If you want a single story ranch, your options are wide open for hammerbeam bents. However, if you want a story and a half home with open lofts and living space upstairs, your open area will need to be sized to accommodate a hammerbeam without overwhelming the space if a hammerbeam is critical.

Your timber frame designer should be flexible enough to help you achieve the look you want and tough enough to say “that won’t work” when confronted with apples and oranges in the timber frame/floor plan design.

Can you take a timber frame and build a home around it? Of course, but your space will be defined by the timber frame. This isn’t all together bad, but there are limitations.

So, think carefully as you design and build your new home. Remember that a little flexibility can go a long way in designing the home of your dreams.

And always, always Build Boldly… Bonnie Pickartz

Building Timber Frames – A Homeowner’s Experience

Goshen Timber Frames has the most amazing clients.  They love timber frames and enjoy sharing their homes.  Sometimes they go further and share their building projects…from soup to nuts.

John and Janice have blogged their hybrid timber frame project  here in Western North Carolina at http://www.buildingourtimberframe.com/sutton .  They are “hands on homeowners”, working evenings, days off, and weekends to build their home.  They subcontracted some of the work, but did much themselves.

Their timber frame is on a small footprint, but it’s a charming home.   You can look at their timber frame plan .  It’s compact and loaded with character, from the poplar bark siding as you come up to the door to the stained concrete basement floor.  What a wonderful timber frame home!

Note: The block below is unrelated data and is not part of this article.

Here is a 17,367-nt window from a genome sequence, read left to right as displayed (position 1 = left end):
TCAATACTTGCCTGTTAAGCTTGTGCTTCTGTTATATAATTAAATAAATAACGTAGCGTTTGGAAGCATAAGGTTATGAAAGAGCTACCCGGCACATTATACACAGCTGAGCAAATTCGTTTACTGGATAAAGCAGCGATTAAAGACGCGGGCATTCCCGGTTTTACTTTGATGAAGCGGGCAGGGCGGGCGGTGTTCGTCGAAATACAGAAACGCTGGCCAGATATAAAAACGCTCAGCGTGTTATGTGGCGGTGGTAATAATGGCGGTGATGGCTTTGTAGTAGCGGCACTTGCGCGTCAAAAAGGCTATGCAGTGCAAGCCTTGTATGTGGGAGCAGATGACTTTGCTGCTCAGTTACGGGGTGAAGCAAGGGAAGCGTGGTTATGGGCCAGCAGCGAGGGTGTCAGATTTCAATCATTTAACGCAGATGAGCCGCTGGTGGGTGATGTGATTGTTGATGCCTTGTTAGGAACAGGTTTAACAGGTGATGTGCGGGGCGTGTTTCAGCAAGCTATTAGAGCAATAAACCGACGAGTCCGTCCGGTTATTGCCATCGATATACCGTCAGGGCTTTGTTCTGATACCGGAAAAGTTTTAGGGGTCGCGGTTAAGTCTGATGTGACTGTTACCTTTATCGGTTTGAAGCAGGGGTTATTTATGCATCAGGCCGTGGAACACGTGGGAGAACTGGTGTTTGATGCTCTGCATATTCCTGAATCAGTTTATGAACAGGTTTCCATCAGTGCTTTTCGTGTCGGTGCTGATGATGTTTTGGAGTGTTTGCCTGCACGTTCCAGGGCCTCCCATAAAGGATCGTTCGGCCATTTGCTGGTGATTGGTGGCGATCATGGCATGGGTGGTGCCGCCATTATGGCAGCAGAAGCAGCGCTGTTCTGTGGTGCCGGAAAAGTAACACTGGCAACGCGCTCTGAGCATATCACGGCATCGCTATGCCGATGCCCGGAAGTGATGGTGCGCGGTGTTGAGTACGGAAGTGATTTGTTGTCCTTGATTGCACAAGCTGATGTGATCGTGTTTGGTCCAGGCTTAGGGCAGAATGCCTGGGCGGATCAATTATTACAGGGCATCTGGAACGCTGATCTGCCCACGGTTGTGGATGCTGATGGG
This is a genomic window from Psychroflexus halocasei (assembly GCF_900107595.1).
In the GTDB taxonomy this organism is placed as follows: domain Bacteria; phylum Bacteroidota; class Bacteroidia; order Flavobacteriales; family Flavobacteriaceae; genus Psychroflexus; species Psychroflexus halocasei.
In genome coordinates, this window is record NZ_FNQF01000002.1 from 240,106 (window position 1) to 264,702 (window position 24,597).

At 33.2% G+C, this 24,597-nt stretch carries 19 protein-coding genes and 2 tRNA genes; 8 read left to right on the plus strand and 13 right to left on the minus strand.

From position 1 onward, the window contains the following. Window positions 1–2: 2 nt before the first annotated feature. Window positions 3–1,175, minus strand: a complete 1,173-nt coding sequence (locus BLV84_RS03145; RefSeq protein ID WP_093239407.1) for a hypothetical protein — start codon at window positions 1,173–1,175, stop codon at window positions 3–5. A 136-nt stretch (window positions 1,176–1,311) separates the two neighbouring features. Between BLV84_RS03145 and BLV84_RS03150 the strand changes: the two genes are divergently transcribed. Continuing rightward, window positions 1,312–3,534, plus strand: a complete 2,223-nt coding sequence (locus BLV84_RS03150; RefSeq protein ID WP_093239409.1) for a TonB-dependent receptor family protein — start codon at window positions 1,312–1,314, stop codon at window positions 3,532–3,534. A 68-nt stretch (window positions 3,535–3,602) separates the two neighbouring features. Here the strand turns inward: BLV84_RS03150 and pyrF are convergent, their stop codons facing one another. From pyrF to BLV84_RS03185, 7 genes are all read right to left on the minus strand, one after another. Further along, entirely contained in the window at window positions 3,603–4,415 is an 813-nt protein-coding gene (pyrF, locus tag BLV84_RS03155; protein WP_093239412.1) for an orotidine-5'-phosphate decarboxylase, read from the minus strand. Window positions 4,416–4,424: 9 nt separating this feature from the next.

So check out their blog and let us know if you’d like to visit their new home.  Just give me a call at 828-524-8662  Bonnie Pickartz.

And however you build, follow John and Janice and Build Boldly!

Timber Frame Plans – Designing Your Timber Frame

Planning a new timber frame home?  You may have looked at magazines, been to home shows, perused the Internet and even visited timber frame companies.  Timber frame plans are unique.  They offer the opportunity to build a home in any style and the flexibility to define your space to fit your particular lifestyle.

Putting together a file, either electronic or paper, is a good start.  As you go through the photos and plans, a pattern will emerge.  You’ll find that you are drawn to a particular style and certain details in the floor plan. This process will allow you to focus on what appeals to you and works for you.

Don’t discount the styles of other homes in the vicinity.  Having a beautiful home that doesn’t fit with the site or local vernacular has it’s drawbacks.  Of course, timber frames can be designed in any style.

You’ll find thousands and thousands of home plans are available.   As you review them, you’ll find that there are a limited number of styles and all plans are modifications of these styles.   Most American homes are styles that have borrowed from earlier architecture and built on what works.  Details have been added and revised and architectural styles have evolved.

Your home should feel right to you.  When you drive up, you should feel comfortable and happy.  You should design your home to this end.

So you have ideas and know how you want your new home to look.  Now focus on the function of your new home plan.  The key here is to remember that “form follows function”.  Your lifestyle and how your home will work will determine the final style and size.

Whether you work with an architect or timber frame designer or choose a pre-designed timber frame plan, you can end up with a home to celebrate.   A stock plan can usually be revised economically. The advantage they offer is that much thought has been put into these plans before you viewed them.  The designer and other homeowners have worked together to develop the floor plans, homeowners with similar lifestyles and even challenges.  With these plans, you aren’t reinventing the wheel, you’re just making that wheel work better for you.

We’ll get into the details of designing floor plans and refining the style of your home in future posts.  In the meantime, just remember to Build Boldly.

Just give me a call at 828-524-8662 if you’d like to discuss your design.  Bonnie Pickartz